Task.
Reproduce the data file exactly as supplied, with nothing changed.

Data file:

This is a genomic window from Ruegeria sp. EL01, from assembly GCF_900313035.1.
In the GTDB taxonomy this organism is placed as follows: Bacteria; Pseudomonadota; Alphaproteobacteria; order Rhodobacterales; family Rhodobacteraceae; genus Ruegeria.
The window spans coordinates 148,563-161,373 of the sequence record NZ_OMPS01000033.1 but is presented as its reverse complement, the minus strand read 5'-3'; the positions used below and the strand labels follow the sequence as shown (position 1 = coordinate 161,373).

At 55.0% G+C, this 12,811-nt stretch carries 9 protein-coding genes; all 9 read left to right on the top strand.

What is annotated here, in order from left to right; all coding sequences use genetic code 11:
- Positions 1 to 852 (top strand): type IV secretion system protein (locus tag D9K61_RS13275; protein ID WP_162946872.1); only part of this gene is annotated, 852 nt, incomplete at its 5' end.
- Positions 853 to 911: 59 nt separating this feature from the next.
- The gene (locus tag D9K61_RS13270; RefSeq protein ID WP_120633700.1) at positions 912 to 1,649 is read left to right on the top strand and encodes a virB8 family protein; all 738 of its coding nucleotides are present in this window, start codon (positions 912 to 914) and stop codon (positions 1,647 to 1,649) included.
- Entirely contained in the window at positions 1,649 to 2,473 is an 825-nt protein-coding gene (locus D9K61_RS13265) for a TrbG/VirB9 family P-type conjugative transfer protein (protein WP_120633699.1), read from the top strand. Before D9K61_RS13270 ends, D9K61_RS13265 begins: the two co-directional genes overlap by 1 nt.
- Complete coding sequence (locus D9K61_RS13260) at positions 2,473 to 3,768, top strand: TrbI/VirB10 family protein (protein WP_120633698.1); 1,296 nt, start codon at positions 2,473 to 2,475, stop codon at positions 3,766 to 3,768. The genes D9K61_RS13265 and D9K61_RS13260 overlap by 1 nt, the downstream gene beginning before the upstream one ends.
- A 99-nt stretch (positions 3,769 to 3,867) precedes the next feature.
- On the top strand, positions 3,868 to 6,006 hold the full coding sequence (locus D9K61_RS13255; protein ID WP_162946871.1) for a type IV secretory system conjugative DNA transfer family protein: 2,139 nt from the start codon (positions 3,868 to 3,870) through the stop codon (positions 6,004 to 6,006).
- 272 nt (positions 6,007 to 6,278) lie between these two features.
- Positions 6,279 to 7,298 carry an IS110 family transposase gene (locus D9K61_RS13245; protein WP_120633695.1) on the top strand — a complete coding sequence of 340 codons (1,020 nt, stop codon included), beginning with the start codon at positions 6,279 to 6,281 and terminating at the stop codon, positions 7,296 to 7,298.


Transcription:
This is a genomic window from Ruegeria sp. EL01, from assembly GCF_900313035.1.
In the GTDB taxonomy this organism is placed as follows: Bacteria; Pseudomonadota; Alphaproteobacteria; order Rhodobacterales; family Rhodobacteraceae; genus Ruegeria.
The window spans coordinates 148,563-161,373 of the sequence record NZ_OMPS01000033.1 but is presented as its reverse complement, the minus strand read 5'-3'; the positions used below and the strand labels follow the sequence as shown (position 1 = coordinate 161,373).

At 55.0% G+C, this 12,811-nt stretch carries 9 protein-coding genes; all 9 read left to right on the top strand.

What is annotated here, in order from left to right; all coding sequences use genetic code 11:
- Positions 1 to 852 (top strand): type IV secretion system protein (locus tag D9K61_RS13275; protein ID WP_162946872.1); only part of this gene is annotated, 852 nt, incomplete at its 5' end.
- Positions 853 to 911: 59 nt separating this feature from the next.
- The gene (locus tag D9K61_RS13270; RefSeq protein ID WP_120633700.1) at positions 912 to 1,649 is read left to right on the top strand and encodes a virB8 family protein; all 738 of its coding nucleotides are present in this window, start codon (positions 912 to 914) and stop codon (positions 1,647 to 1,649) included.
- Entirely contained in the window at positions 1,649 to 2,473 is an 825-nt protein-coding gene (locus D9K61_RS13265) for a TrbG/VirB9 family P-type conjugative transfer protein (protein WP_120633699.1), read from the top strand. Before D9K61_RS13270 ends, D9K61_RS13265 begins: the two co-directional genes overlap by 1 nt.
- Complete coding sequence (locus D9K61_RS13260) at positions 2,473 to 3,768, top strand: TrbI/VirB10 family protein (protein WP_120633698.1); 1,296 nt, start codon at positions 2,473 to 2,475, stop codon at positions 3,766 to 3,768. The genes D9K61_RS13265 and D9K61_RS13260 overlap by 1 nt, the downstream gene beginning before the upstream one ends.
- A 99-nt stretch (positions 3,769 to 3,867) precedes the next feature.
- On the top strand, positions 3,868 to 6,006 hold the full coding sequence (locus D9K61_RS13255; protein ID WP_162946871.1) for a type IV secretory system conjugative DNA transfer family protein: 2,139 nt from the start codon (positions 3,868 to 3,870) through the stop codon (positions 6,004 to 6,006).
- 272 nt (positions 6,007 to 6,278) lie between these two features.
- Positions 6,279 to 7,298 carry an IS110 family transposase gene (locus D9K61_RS13245; protein WP_120633695.1) on the top strand — a complete coding sequence of 340 codons (1,020 nt, stop codon included), beginning with the start codon at positions 6,279 to 6,281 and terminating at the stop codon, positions 7,296 to 7,298.